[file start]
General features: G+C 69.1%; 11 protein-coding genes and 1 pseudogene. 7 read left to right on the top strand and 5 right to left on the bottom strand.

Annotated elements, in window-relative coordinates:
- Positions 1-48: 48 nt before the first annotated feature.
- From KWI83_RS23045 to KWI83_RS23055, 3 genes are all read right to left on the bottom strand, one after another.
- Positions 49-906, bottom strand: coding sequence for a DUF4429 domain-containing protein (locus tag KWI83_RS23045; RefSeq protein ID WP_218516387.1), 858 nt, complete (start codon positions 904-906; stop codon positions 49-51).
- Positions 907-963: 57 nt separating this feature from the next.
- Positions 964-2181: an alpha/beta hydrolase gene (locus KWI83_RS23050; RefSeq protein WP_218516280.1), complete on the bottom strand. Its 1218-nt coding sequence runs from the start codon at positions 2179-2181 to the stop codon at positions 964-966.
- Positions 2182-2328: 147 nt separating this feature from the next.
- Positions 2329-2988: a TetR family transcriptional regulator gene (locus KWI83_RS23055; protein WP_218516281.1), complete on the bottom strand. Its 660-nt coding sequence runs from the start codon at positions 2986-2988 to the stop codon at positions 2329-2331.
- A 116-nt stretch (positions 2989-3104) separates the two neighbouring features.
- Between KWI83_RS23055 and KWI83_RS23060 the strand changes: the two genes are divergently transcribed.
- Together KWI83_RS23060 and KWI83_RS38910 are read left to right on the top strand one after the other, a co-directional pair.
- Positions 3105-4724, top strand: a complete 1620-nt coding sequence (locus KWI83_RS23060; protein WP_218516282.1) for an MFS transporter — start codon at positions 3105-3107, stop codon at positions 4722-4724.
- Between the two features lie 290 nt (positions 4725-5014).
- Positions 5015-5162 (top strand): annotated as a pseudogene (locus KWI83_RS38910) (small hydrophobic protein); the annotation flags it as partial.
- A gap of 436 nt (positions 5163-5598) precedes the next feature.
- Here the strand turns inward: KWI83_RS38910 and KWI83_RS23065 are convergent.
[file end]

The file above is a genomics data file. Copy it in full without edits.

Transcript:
General features: G+C 69.1%; 11 protein-coding genes and 1 pseudogene. 7 read left to right on the top strand and 5 right to left on the bottom strand.

Annotated elements, in window-relative coordinates:
- Positions 1-48: 48 nt before the first annotated feature.
- From KWI83_RS23045 to KWI83_RS23055, 3 genes are all read right to left on the bottom strand, one after another.
- Positions 49-906, bottom strand: coding sequence for a DUF4429 domain-containing protein (locus tag KWI83_RS23045; RefSeq protein ID WP_218516387.1), 858 nt, complete (start codon positions 904-906; stop codon positions 49-51).
- Positions 907-963: 57 nt separating this feature from the next.
- Positions 964-2181: an alpha/beta hydrolase gene (locus KWI83_RS23050; RefSeq protein WP_218516280.1), complete on the bottom strand. Its 1218-nt coding sequence runs from the start codon at positions 2179-2181 to the stop codon at positions 964-966.
- Positions 2182-2328: 147 nt separating this feature from the next.
- Positions 2329-2988: a TetR family transcriptional regulator gene (locus KWI83_RS23055; protein WP_218516281.1), complete on the bottom strand. Its 660-nt coding sequence runs from the start codon at positions 2986-2988 to the stop codon at positions 2329-2331.
- A 116-nt stretch (positions 2989-3104) separates the two neighbouring features.
- Between KWI83_RS23055 and KWI83_RS23060 the strand changes: the two genes are divergently transcribed.
- Together KWI83_RS23060 and KWI83_RS38910 are read left to right on the top strand one after the other, a co-directional pair.
- Positions 3105-4724, top strand: a complete 1620-nt coding sequence (locus KWI83_RS23060; protein WP_218516282.1) for an MFS transporter — start codon at positions 3105-3107, stop codon at positions 4722-4724.
- Between the two features lie 290 nt (positions 4725-5014).
- Positions 5015-5162 (top strand): annotated as a pseudogene (locus KWI83_RS38910) (small hydrophobic protein); the annotation flags it as partial.
- A gap of 436 nt (positions 5163-5598) precedes the next feature.
- Here the strand turns inward: KWI83_RS38910 and KWI83_RS23065 are convergent.